Shore Lore: Those Were the Vibes

Music at the Shore is as much a part of summer as sand, surf, sunburn, and saltwater taffy. But unlike those perennial ingredients, the music changes with each generation.

Wally Kaye has mastered most of it, starting with the standards—“my own favorites,” he calls them. He’s one of the few Shore musicians who still plays the electric organ, that marvelous machine of pitched pipes and electronics that once defined a night out at your favorite beach bar.

Kaye also plays other keyboards, including the accordion, his first instrument. “My father, Shorty Kaye, played that, but it was a lot of work, pushing and pulling that big box in and out.” Shorty Kaye also sold organs, and one year he brought one home. “It was beautiful, but what I loved was its sound,” Kaye says. “It was so big.”

Young Wally also played drums, sitting in with his father’s group for gigs at Rac’s Hut and the Alligator Inn (now the Moose Lodge) in his hometown of Jackson—“mostly country-western, but also some of our heritage—Italian, Irish, Polish, Spanish,” Kaye says. In 1967 his father’s band began a long-running gig at Murphy’s Sea Bay Inn in Normandy Beach, and two years later Kaye the younger, just out of high school, joined them. After the band moved on in 1974, he played at Murphy’s for four more years. “It was a fabulous entertainment bar, the last of vaudeville, and we packed ’em in three- to five-deep at the bar,” Kaye says. “There’s no way to tell you how much I got out of it.”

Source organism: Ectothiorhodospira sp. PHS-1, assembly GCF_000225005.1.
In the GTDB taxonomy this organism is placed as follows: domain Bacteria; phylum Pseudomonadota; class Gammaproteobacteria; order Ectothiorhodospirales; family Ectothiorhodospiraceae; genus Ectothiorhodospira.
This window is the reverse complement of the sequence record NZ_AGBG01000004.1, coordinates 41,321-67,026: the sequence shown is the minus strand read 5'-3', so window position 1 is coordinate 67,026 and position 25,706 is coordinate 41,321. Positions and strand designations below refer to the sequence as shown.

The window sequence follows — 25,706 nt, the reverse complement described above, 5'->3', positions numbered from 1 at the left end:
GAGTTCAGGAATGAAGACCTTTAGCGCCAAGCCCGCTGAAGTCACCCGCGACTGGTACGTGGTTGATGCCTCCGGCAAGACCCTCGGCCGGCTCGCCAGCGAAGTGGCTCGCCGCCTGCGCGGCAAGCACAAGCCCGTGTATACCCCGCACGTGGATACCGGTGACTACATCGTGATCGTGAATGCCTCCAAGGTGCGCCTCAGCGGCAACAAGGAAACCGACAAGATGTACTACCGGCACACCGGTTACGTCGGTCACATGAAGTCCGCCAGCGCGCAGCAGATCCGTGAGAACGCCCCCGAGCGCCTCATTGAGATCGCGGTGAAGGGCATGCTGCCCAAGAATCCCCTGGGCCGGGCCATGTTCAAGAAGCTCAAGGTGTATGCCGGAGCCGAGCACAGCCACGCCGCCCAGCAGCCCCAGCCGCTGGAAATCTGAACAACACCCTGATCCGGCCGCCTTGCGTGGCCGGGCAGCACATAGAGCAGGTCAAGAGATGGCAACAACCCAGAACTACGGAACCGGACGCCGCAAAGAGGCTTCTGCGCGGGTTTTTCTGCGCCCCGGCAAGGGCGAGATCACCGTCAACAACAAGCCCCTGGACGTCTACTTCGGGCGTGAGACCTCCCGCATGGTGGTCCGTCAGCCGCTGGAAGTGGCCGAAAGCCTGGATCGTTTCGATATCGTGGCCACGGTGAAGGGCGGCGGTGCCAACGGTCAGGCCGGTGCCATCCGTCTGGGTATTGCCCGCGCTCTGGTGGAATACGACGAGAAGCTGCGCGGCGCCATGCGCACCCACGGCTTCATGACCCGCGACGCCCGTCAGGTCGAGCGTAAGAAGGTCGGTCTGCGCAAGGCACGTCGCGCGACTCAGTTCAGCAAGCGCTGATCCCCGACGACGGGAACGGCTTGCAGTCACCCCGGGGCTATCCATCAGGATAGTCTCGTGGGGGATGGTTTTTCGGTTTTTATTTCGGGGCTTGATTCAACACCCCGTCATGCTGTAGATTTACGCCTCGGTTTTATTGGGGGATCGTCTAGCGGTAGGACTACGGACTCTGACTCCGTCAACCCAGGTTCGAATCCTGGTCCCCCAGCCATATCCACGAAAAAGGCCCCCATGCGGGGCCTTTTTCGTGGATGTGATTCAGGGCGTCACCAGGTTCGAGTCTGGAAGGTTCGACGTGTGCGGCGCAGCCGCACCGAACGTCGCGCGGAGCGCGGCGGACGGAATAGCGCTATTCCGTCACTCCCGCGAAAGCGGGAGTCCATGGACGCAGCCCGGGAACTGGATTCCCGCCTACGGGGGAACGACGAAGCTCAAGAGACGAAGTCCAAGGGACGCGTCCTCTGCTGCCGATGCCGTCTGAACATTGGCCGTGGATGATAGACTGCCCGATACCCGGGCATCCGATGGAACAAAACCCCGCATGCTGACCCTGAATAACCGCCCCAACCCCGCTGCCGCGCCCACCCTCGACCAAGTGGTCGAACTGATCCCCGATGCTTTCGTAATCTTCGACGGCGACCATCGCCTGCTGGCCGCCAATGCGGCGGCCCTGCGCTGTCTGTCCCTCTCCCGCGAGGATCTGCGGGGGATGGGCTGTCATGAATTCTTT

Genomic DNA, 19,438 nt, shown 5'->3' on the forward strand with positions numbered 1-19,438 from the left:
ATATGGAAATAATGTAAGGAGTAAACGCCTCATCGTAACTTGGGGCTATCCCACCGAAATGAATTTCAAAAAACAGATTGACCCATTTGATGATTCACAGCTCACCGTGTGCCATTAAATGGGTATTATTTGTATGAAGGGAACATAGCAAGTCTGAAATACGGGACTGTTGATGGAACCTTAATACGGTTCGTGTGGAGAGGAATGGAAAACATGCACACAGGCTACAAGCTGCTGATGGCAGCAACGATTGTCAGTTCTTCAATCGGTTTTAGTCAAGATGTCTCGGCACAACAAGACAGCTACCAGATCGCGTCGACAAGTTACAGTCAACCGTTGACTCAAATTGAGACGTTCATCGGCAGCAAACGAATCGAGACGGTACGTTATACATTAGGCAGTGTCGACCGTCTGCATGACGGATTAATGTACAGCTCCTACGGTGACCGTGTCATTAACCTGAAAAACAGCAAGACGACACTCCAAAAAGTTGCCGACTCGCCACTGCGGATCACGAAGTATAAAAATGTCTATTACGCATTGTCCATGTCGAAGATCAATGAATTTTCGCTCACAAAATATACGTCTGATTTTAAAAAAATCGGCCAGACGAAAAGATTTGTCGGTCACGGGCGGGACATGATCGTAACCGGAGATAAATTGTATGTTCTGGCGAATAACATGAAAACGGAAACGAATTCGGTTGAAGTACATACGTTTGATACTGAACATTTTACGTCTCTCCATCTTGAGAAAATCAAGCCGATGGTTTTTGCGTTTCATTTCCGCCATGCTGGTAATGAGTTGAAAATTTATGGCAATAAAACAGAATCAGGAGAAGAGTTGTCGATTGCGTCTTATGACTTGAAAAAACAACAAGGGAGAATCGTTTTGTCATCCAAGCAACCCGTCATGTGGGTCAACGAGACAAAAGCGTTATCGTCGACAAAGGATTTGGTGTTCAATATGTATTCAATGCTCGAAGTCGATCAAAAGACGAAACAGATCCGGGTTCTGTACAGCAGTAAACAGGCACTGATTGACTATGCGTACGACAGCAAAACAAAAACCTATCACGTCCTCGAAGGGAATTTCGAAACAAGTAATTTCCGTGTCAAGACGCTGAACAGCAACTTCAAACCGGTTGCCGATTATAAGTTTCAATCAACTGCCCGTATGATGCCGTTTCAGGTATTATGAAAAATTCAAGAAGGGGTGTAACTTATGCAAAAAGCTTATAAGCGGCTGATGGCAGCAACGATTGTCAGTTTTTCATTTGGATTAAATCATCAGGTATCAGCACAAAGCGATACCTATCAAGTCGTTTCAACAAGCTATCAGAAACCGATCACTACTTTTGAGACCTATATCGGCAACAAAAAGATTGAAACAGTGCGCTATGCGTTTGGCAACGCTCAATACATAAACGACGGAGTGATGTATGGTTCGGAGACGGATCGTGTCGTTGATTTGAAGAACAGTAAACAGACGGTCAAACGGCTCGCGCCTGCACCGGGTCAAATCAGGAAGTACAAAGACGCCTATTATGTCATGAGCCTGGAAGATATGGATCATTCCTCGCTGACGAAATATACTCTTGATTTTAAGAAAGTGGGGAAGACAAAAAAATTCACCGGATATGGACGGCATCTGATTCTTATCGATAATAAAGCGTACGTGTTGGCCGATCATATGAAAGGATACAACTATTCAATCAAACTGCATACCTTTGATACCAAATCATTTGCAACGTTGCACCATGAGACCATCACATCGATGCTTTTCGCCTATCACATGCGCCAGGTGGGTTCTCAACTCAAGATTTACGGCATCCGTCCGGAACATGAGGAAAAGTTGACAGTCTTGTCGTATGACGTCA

In 1984 Kaye started performing at spots on Long Beach Island, where he would become a regular for more than two decades. He played at the old Port o’ Call (now Tucker’s) in Beach Haven and aboard the Black Whale, a fishing boat refitted for sunset cruises and gambling junkets to Atlantic City. Then he settled in at Wida’s in Brant Beach for a stand that lasted fifteen years.

The most requested tunes, particularly at Wida’s, included those written by Billy Joel, a favorite of Kaye, and Neil Diamond. Some groupies even wore T-shirts proclaiming themselves Wally’s Bunch. But Wida’s was sold last year, and the new owners haven’t asked Kaye to return. “We’re a vanishing breed,” he says. “But we had a lot of fun.”

Kaye’s kids also have musical careers. His daughter, Tina, was the Trenton State College orchestra concertmaster, and his son, Stephen, teaches piano, guitar, and drums. Even Shorty Kaye, who turns 80 in August, still performs. As for Wally, these days he performs with his wife, Adele, at Runway 34 in Wall and Italy’s Best in Lakehurst, singing under the name Bittersweet. Wally’s Bunch, he says, has followed him there.

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